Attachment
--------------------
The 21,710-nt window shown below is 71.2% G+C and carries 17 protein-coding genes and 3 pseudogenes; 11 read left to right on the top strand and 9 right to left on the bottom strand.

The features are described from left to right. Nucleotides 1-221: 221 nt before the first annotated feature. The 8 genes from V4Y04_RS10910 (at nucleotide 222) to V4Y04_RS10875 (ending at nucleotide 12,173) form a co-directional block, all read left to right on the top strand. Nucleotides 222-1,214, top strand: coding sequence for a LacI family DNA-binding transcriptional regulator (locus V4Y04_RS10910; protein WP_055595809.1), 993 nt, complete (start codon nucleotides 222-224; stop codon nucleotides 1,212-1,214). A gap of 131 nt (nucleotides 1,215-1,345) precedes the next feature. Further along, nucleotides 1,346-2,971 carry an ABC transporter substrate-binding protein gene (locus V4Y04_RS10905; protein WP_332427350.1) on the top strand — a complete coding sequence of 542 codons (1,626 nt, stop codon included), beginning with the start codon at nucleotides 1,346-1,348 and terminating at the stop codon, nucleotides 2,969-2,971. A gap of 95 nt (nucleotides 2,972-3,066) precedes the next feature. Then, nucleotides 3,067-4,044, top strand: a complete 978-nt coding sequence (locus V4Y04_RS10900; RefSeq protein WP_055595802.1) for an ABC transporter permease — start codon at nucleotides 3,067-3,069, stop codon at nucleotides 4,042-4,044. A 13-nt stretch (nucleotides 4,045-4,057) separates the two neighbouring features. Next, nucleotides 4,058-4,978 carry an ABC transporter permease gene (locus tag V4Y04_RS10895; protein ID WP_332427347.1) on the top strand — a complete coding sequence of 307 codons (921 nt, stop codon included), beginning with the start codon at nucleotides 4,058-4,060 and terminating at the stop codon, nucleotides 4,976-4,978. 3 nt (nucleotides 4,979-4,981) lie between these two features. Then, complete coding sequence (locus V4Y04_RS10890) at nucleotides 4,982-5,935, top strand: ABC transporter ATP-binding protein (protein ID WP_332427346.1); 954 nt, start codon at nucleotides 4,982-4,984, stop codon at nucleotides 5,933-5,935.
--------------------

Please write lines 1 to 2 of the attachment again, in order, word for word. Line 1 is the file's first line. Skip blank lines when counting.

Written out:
The 21,710-nt window shown below is 71.2% G+C and carries 17 protein-coding genes and 3 pseudogenes; 11 read left to right on the top strand and 9 right to left on the bottom strand.

The features are described from left to right. Nucleotides 1-221: 221 nt before the first annotated feature. The 8 genes from V4Y04_RS10910 (at nucleotide 222) to V4Y04_RS10875 (ending at nucleotide 12,173) form a co-directional block, all read left to right on the top strand. Nucleotides 222-1,214, top strand: coding sequence for a LacI family DNA-binding transcriptional regulator (locus V4Y04_RS10910; protein WP_055595809.1), 993 nt, complete (start codon nucleotides 222-224; stop codon nucleotides 1,212-1,214). A gap of 131 nt (nucleotides 1,215-1,345) precedes the next feature. Further along, nucleotides 1,346-2,971 carry an ABC transporter substrate-binding protein gene (locus V4Y04_RS10905; protein WP_332427350.1) on the top strand — a complete coding sequence of 542 codons (1,626 nt, stop codon included), beginning with the start codon at nucleotides 1,346-1,348 and terminating at the stop codon, nucleotides 2,969-2,971. A gap of 95 nt (nucleotides 2,972-3,066) precedes the next feature. Then, nucleotides 3,067-4,044, top strand: a complete 978-nt coding sequence (locus V4Y04_RS10900; RefSeq protein WP_055595802.1) for an ABC transporter permease — start codon at nucleotides 3,067-3,069, stop codon at nucleotides 4,042-4,044. A 13-nt stretch (nucleotides 4,045-4,057) separates the two neighbouring features. Next, nucleotides 4,058-4,978 carry an ABC transporter permease gene (locus tag V4Y04_RS10895; protein ID WP_332427347.1) on the top strand — a complete coding sequence of 307 codons (921 nt, stop codon included), beginning with the start codon at nucleotides 4,058-4,060 and terminating at the stop codon, nucleotides 4,976-4,978. 3 nt (nucleotides 4,979-4,981) lie between these two features. Then, complete coding sequence (locus V4Y04_RS10890) at nucleotides 4,982-5,935, top strand: ABC transporter ATP-binding protein (protein ID WP_332427346.1); 954 nt, start codon at nucleotides 4,982-4,984, stop codon at nucleotides 5,933-5,935.